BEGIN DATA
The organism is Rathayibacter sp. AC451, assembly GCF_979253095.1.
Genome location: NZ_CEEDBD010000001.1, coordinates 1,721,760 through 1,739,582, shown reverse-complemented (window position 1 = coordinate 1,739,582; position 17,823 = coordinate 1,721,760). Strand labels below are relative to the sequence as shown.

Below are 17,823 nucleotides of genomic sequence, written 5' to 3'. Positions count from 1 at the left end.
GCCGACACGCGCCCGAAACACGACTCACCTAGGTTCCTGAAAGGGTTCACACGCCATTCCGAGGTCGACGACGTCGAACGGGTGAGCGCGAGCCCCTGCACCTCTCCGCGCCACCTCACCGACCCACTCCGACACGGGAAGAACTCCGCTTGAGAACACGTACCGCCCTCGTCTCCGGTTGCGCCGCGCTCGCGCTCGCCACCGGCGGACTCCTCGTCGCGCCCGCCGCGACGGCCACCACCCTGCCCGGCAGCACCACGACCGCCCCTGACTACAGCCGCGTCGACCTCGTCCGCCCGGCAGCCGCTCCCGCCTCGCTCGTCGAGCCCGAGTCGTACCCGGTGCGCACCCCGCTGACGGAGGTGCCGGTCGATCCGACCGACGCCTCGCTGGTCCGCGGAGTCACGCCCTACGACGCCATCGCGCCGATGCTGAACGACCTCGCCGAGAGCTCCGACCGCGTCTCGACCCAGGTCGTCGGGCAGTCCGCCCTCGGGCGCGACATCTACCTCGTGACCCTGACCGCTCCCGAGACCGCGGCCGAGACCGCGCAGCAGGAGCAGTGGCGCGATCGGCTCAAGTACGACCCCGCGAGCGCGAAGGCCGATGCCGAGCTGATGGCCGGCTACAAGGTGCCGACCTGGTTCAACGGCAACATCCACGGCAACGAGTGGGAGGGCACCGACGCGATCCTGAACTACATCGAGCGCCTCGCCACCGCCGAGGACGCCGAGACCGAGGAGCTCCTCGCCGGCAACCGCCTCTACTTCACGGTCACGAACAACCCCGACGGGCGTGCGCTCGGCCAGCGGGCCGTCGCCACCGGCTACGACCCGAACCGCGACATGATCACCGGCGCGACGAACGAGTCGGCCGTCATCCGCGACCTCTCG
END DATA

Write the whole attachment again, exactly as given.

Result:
The organism is Rathayibacter sp. AC451, assembly GCF_979253095.1.
Genome location: NZ_CEEDBD010000001.1, coordinates 1,721,760 through 1,739,582, shown reverse-complemented (window position 1 = coordinate 1,739,582; position 17,823 = coordinate 1,721,760). Strand labels below are relative to the sequence as shown.

Below are 17,823 nucleotides of genomic sequence, written 5' to 3'. Positions count from 1 at the left end.
GCCGACACGCGCCCGAAACACGACTCACCTAGGTTCCTGAAAGGGTTCACACGCCATTCCGAGGTCGACGACGTCGAACGGGTGAGCGCGAGCCCCTGCACCTCTCCGCGCCACCTCACCGACCCACTCCGACACGGGAAGAACTCCGCTTGAGAACACGTACCGCCCTCGTCTCCGGTTGCGCCGCGCTCGCGCTCGCCACCGGCGGACTCCTCGTCGCGCCCGCCGCGACGGCCACCACCCTGCCCGGCAGCACCACGACCGCCCCTGACTACAGCCGCGTCGACCTCGTCCGCCCGGCAGCCGCTCCCGCCTCGCTCGTCGAGCCCGAGTCGTACCCGGTGCGCACCCCGCTGACGGAGGTGCCGGTCGATCCGACCGACGCCTCGCTGGTCCGCGGAGTCACGCCCTACGACGCCATCGCGCCGATGCTGAACGACCTCGCCGAGAGCTCCGACCGCGTCTCGACCCAGGTCGTCGGGCAGTCCGCCCTCGGGCGCGACATCTACCTCGTGACCCTGACCGCTCCCGAGACCGCGGCCGAGACCGCGCAGCAGGAGCAGTGGCGCGATCGGCTCAAGTACGACCCCGCGAGCGCGAAGGCCGATGCCGAGCTGATGGCCGGCTACAAGGTGCCGACCTGGTTCAACGGCAACATCCACGGCAACGAGTGGGAGGGCACCGACGCGATCCTGAACTACATCGAGCGCCTCGCCACCGCCGAGGACGCCGAGACCGAGGAGCTCCTCGCCGGCAACCGCCTCTACTTCACGGTCACGAACAACCCCGACGGGCGTGCGCTCGGCCAGCGGGCCGTCGCCACCGGCTACGACCCGAACCGCGACATGATCACCGGCGCGACGAACGAGTCGGCCGTCATCCGCGACCTCTCG